Dental 3D Imaging Centers - Usage and Findings: Part II – Anatomical Features of the Lingual Artery

Alan A. Winter, DDS1 • Kouresh Yousefzadeh, DDS2 • Alan S. Pollack, DDS3 Michael I. Stein, DMD4 • Frank J. Murphy, DDS5 Christos Angelopoulos, DDS6 Abstract Background: This is part 2 of a 5 part study evaluating data obtained from dental referral usage of radiological labs for three dimensional (3D) anatomical scans. The purpose of this portion of the study was to gather detailed data on the lingual artery and discuss its potential impact on dental implant delivery.

having vessels inserting in the premolar areas. 87.2% had either one or two lingual arteries with the superior most vessel inserting through the middle of the lingual plate in 88.5% of the patients. Over 91% of the vessels inserted above the genial tubercle and 80.3% of the vessels were less than 1mm in diameter.

Methods: Data from 500 consecutive patients sent to i-dontics dental radiological centers from 9 centers locations in 3 states were evaluated. This study evaluated the presence, location, length, and diameter of the insertion of the lingual artery into the mandible.

Conclusions: Implant placement in the mandibular anterior region is most often a benign procedure. However, clinicians should bear in mind the potential risk of piercing the lingual plate and injuring the lingual artery. This review of 296 CBCT scans demonstrates the value of 3D CBCT scans in identifying the presence, location, length, and diameter of the insertion of the lingual artery into the mandible.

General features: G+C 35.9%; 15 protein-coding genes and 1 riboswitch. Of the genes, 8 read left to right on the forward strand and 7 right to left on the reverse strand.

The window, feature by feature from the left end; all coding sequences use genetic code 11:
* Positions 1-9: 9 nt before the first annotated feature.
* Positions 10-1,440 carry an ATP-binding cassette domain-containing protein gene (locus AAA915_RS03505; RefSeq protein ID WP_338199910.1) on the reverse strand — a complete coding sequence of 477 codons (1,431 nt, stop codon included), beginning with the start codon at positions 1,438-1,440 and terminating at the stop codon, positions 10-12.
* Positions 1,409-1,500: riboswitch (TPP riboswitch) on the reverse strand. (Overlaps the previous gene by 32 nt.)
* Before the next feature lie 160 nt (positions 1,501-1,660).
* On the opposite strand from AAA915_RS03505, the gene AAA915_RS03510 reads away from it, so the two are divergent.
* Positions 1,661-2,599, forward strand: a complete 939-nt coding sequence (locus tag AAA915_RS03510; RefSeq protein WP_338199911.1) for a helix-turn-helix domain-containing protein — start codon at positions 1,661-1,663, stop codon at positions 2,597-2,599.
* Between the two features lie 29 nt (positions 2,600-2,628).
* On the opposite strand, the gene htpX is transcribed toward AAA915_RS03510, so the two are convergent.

Results: Of the 500 scans in this study, 296 were of the mandible. 98% of the patients had identifiable lingual arteries, with the remainder

KEY WORDS: Cone beam computed tomography, lingual artery, mandible, dental implants 1. Assistant Clinical Professor, Department of Periodontics and Implant Dentistry, New York University College of Dentistry 2. Private practice, New York, USA 3. Private practice, New York, USA 4. Private practice, New York, USA 5. Private practice, New York, USA 6. Director Maxillofacial Dental Radiology and Associate Professor of Clinical Dentistry, Columbia School of Dental Medicine

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Winter et al